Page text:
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  • Writer's pictureBarbara Palmer


Boundaries.  It has never been more important to establish and try to hold boundaries.  I emphasize ‘try’ because there may be times or reasons to move your boundaries for a greater good or higher purpose, but if you don’t have boundaries in the first place, you may feel (yet again) that you are giving more than you should – to everyone except yourself.

Boundaries give us control.  We feel empowered:  to hold firm on what we will or will not do.

We are literally waking up at our office (and there is always work to be done), so if we don’t establish and maintain boundaries, we could find ourselves always working and experiencing burnout.  Boundaries help us drive our calendar rather than our calendar controlling us.

Yes, there is always work to be done, but:

  1. Is this work worth doing? and 

  2. Is this night or weekend worthy?  

Not all work needs to be done, done by you, or done now; that holds true both at home and at work.  This is a process of prioritization – and we all need to assess and remember that self-care needs to be prioritized as well.  So, is this work worth doing?  Is there someone else on your team (and team is general here:  work team, home team, support system, community) that should rightfully be doing this work?  Does mom always need to be the one cooking, cleaning, managing all of the tasks for the household or are children able to set the table, sort laundry, pick up toys? Is this work that someone else on your committee, in your community, or in your friend group can and should rightfully be doing?  Can you instill a boundary on the work that is worth doing?

Second is whether the work needs to be done now (and now means outside of your workday).  Is the work just there or does the work need to be done when you aren’t scheduled to work?  If you are a bottleneck and someone can’t move forward in a timely fashion without you, then okay.  Are you on deadline, then yes.  But if you don’t differentiate between work and work that is worthy of your time, at this time, then it will be difficult to hold boundaries.

Other boundary hacks that can help you differentiate between work and home.

1. Set a designated workspace.  Literally walk away for lunch, periodic breaks, and at end of the day.  Close your computer, physically distance yourself from your office when you are not working.

2. Be intentional about your day. 

  • Calendar your start and end times. Set calendar reminders so you show as available during your workday (which may not be traditional during days of childcare challenges and distance learning).  Be sure to confirm your manager’s approval before changing your hours and communicate with stakeholders if your schedule is different than they would expect.  Do not start working until your day is scheduled to begin.  Use that morning time for family, exercise, social calls, meditation, podcasts, news consumption, meal prep.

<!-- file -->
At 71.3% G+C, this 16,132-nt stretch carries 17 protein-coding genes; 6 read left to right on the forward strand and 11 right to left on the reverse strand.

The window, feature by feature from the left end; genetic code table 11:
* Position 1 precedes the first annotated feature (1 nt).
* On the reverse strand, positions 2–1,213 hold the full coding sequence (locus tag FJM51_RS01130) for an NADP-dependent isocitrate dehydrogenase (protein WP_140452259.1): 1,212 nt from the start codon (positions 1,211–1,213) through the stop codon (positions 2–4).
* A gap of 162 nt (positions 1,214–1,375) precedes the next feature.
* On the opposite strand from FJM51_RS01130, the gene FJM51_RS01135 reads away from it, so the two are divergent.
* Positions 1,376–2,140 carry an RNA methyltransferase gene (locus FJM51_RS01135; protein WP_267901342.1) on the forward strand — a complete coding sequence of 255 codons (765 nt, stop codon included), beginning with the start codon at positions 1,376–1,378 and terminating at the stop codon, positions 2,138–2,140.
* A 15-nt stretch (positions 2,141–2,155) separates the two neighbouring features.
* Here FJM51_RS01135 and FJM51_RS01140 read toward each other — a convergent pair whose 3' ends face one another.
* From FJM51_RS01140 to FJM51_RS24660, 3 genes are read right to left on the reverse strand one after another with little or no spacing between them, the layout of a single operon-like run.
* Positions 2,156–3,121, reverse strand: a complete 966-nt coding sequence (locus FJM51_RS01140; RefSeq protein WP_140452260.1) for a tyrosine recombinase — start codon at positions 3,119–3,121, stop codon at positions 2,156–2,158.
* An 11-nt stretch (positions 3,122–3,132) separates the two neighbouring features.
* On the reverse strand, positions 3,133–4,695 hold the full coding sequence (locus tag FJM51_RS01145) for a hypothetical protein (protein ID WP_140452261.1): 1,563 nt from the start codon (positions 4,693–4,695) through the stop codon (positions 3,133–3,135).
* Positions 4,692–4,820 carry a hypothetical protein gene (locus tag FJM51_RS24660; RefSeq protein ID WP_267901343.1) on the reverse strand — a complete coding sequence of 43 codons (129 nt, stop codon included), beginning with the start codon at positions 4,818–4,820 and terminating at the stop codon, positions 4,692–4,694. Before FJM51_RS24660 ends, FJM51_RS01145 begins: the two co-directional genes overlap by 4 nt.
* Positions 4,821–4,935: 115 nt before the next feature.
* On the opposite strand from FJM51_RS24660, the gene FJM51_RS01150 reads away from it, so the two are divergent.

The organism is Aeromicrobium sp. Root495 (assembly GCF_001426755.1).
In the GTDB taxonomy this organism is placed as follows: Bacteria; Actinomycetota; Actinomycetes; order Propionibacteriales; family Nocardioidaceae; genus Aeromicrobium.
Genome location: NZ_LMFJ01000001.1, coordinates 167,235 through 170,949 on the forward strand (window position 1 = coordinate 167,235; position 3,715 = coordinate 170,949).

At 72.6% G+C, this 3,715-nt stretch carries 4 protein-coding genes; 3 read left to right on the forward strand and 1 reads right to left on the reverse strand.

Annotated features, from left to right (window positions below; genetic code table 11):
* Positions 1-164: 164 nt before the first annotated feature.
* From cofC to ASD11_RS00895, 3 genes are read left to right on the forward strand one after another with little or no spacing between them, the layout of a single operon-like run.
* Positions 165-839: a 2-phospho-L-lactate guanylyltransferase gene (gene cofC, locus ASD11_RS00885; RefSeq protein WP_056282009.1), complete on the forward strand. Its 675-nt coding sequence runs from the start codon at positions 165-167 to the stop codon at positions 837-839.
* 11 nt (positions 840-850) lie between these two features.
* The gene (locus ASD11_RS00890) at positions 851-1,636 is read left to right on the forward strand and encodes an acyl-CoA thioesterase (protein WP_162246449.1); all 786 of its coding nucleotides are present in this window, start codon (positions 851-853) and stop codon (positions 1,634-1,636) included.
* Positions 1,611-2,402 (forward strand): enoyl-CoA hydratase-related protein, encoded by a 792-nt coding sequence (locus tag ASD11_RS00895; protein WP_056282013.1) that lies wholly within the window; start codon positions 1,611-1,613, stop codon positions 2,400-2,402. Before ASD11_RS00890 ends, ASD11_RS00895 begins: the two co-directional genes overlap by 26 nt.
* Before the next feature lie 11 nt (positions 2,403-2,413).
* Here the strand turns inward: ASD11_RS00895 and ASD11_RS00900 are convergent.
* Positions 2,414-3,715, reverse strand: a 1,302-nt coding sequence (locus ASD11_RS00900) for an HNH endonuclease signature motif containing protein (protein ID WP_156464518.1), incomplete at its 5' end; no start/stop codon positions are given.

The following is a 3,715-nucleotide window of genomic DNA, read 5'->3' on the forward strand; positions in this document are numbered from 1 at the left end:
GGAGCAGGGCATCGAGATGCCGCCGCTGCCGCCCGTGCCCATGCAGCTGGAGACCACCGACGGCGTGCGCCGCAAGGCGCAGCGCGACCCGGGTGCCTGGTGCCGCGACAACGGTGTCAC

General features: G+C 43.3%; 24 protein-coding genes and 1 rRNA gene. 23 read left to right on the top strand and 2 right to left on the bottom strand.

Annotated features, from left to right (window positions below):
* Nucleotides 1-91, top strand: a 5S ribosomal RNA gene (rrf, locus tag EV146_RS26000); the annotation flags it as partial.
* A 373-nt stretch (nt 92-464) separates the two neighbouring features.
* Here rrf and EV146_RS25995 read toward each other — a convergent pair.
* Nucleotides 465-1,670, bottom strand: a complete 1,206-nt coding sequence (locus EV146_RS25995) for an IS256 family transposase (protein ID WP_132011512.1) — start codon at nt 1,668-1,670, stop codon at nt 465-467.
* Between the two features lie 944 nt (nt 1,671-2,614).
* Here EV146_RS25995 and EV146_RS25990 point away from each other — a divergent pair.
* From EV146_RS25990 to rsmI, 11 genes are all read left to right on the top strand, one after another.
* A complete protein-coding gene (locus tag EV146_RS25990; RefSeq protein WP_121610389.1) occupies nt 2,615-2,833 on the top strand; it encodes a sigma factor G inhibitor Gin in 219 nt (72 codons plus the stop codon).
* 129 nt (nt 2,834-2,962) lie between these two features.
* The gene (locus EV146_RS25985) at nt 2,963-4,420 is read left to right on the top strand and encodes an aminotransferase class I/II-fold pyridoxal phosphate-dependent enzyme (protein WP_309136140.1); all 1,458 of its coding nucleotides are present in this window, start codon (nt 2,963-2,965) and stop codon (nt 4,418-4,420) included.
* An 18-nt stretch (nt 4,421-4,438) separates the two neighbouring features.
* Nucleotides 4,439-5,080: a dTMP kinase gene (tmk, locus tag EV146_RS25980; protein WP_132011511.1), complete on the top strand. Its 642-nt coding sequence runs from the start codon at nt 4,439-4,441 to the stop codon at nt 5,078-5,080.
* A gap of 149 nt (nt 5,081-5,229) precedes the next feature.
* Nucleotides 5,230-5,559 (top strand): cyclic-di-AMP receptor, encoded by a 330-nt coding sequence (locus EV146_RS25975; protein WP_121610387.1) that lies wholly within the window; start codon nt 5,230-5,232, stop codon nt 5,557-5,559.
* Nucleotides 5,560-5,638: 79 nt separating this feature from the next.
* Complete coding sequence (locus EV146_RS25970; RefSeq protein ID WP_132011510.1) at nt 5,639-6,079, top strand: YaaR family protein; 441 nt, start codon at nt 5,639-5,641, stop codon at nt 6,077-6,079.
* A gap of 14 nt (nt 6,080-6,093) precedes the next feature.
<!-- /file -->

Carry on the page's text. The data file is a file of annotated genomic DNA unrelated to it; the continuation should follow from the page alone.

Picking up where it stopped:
• Calendar everything: “Best intentions” can get the best of you and you end up not getting to anything that you wanted to do.   Be vigilant to a routine which allows you to authentically hold your boundaries on availability:  breaks, exercise, family time, social activities. 

3. Schedule time off.  You are allowed to take a sick day, vacation day, mental health day.  Where you can, schedule that time, communicate and prepare to be out with proper coverage.  If you are sick, someone on the team will cover for you.  They want you to get well and return at 100%.  And if you take paid time off, truly unplug and disconnect.  Maintain your boundary.

4. Set a calendar invite for the last block of the day.  Have a standing meeting invite with yourself for ½ - 1 hr. before you want to end your day.  Assess:

  • What has to be done before you end your day?  Get it done!

  • What might require you to work late – only work that is on deadline, night or weekend worthy.  Communicate with family members and caregivers if you might be later than expected.

    • Set yourself up with a to-do list for tomorrow. Get the spin out of your head and onto a list.

  • Offer alternative times to meetings that will go over your end time (see What If newsletter from Feb. 7, 2020) or verbalize a hard stop so attendees are aware of your boundary.

  • Make a commitment to something right at the end of your workday:  a walk with a friend, an activity with your child, an online webinar or exercise class.  Honor that appointment by ending your workday on time

5. Perfectionism is elusive.  Fixers and doers, it is hard to do “enough” and be okay with that.  There is a lot written on perfectionism.  Time boxing your work, handing it in or passing it on is a way to put a boundary around continuing to try to perfect with diminishing returns.  

6. Don’t celebrate 24/7 work habits.  Organizations should not celebrate or do shout outs for work done around the clock, nights and weekends.  Such praise may signal that the only way to get rewarded or acknowledged is working outside of work hours.

In the end, downtime is a chance to recharge, re-energize and avoid burnout.  Carving out time for self-care may be one of the best things we can do for ourselves right now.  Setting and maintaining boundaries may be one of the most powerful gifts you can give yourself during a time that feels beyond your control.

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